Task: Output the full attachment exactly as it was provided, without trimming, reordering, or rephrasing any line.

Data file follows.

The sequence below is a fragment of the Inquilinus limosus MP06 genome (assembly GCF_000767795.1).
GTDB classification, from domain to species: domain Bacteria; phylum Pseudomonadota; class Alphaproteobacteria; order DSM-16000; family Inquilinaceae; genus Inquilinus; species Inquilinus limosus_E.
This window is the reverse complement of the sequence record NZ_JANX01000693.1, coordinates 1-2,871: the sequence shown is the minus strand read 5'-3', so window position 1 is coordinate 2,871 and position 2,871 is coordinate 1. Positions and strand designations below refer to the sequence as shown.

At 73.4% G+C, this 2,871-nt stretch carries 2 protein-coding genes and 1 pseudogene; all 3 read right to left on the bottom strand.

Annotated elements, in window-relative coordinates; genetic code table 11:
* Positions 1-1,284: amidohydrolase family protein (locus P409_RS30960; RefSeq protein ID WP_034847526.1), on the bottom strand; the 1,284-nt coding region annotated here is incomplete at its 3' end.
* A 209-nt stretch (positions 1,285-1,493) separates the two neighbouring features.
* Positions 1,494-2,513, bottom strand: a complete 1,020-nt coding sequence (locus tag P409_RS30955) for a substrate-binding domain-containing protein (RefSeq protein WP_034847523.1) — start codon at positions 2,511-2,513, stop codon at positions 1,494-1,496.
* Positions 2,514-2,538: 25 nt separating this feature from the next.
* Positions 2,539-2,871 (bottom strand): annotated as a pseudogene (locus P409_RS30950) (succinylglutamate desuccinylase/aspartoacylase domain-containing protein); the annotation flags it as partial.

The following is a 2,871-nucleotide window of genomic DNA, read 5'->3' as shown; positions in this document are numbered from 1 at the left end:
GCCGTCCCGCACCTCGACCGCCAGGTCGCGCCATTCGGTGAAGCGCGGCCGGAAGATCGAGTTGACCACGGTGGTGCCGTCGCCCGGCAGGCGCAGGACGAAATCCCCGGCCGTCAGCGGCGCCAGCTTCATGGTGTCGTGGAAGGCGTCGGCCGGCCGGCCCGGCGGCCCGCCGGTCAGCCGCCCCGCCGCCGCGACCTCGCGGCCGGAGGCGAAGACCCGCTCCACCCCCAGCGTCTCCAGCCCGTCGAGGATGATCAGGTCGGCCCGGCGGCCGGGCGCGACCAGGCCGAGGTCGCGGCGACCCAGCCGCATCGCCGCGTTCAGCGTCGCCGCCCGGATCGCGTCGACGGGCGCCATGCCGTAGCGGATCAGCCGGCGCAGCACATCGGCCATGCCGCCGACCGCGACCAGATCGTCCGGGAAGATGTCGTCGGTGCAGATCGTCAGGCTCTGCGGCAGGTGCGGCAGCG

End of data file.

The sequence below is a fragment of the Inquilinus limosus MP06 genome (assembly GCF_000767795.1).
GTDB classification, from domain to species: domain Bacteria; phylum Pseudomonadota; class Alphaproteobacteria; order DSM-16000; family Inquilinaceae; genus Inquilinus; species Inquilinus limosus_E.
This window is the reverse complement of the sequence record NZ_JANX01000693.1, coordinates 1-2,871: the sequence shown is the minus strand read 5'-3', so window position 1 is coordinate 2,871 and position 2,871 is coordinate 1. Positions and strand designations below refer to the sequence as shown.

At 73.4% G+C, this 2,871-nt stretch carries 2 protein-coding genes and 1 pseudogene; all 3 read right to left on the bottom strand.

Annotated elements, in window-relative coordinates; genetic code table 11:
* Positions 1-1,284: amidohydrolase family protein (locus P409_RS30960; RefSeq protein ID WP_034847526.1), on the bottom strand; the 1,284-nt coding region annotated here is incomplete at its 3' end.
* A 209-nt stretch (positions 1,285-1,493) separates the two neighbouring features.
* Positions 1,494-2,513, bottom strand: a complete 1,020-nt coding sequence (locus tag P409_RS30955) for a substrate-binding domain-containing protein (RefSeq protein WP_034847523.1) — start codon at positions 2,511-2,513, stop codon at positions 1,494-1,496.
* Positions 2,514-2,538: 25 nt separating this feature from the next.
* Positions 2,539-2,871 (bottom strand): annotated as a pseudogene (locus P409_RS30950) (succinylglutamate desuccinylase/aspartoacylase domain-containing protein); the annotation flags it as partial.

The following is a 2,871-nucleotide window of genomic DNA, read 5'->3' as shown; positions in this document are numbered from 1 at the left end:
GCCGTCCCGCACCTCGACCGCCAGGTCGCGCCATTCGGTGAAGCGCGGCCGGAAGATCGAGTTGACCACGGTGGTGCCGTCGCCCGGCAGGCGCAGGACGAAATCCCCGGCCGTCAGCGGCGCCAGCTTCATGGTGTCGTGGAAGGCGTCGGCCGGCCGGCCCGGCGGCCCGCCGGTCAGCCGCCCCGCCGCCGCGACCTCGCGGCCGGAGGCGAAGACCCGCTCCACCCCCAGCGTCTCCAGCCCGTCGAGGATGATCAGGTCGGCCCGGCGGCCGGGCGCGACCAGGCCGAGGTCGCGGCGACCCAGCCGCATCGCCGCGTTCAGCGTCGCCGCCCGGATCGCGTCGACGGGCGCCATGCCGTAGCGGATCAGCCGGCGCAGCACATCGGCCATGCCGCCGACCGCGACCAGATCGTCCGGGAAGATGTCGTCGGTGCAGATCGTCAGGCTCTGCGGCAGGTGCGGCAGCG